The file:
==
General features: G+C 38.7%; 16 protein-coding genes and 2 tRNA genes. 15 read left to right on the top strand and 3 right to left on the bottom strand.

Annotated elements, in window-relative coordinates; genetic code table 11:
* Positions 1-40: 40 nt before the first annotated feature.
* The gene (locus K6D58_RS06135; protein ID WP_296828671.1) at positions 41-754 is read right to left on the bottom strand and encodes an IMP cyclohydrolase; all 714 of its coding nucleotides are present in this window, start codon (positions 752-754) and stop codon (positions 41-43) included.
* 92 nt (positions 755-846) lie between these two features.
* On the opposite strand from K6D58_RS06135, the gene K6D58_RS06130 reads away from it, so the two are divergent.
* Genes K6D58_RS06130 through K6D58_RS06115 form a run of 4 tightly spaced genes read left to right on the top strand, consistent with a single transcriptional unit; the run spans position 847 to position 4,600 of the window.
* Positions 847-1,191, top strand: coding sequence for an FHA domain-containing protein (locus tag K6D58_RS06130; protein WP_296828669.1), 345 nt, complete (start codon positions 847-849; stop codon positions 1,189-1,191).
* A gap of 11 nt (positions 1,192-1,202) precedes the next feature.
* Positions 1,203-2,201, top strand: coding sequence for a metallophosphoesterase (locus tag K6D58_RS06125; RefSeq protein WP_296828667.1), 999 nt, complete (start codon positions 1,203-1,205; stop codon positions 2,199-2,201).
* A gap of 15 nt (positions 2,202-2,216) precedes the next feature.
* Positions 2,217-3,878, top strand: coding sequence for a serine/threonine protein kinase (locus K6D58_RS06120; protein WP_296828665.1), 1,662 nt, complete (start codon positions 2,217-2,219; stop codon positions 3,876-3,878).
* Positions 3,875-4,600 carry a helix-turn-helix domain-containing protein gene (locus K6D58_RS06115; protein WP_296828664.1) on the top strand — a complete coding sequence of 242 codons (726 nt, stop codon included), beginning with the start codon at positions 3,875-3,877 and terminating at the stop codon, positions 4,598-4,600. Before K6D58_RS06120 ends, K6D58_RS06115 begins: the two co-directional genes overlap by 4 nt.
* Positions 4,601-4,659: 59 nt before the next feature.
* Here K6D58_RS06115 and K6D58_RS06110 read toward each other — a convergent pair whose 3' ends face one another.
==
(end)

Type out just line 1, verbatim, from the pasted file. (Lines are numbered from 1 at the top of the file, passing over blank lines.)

General features: G+C 38.7%; 16 protein-coding genes and 2 tRNA genes. 15 read left to right on the top strand and 3 right to left on the bottom strand.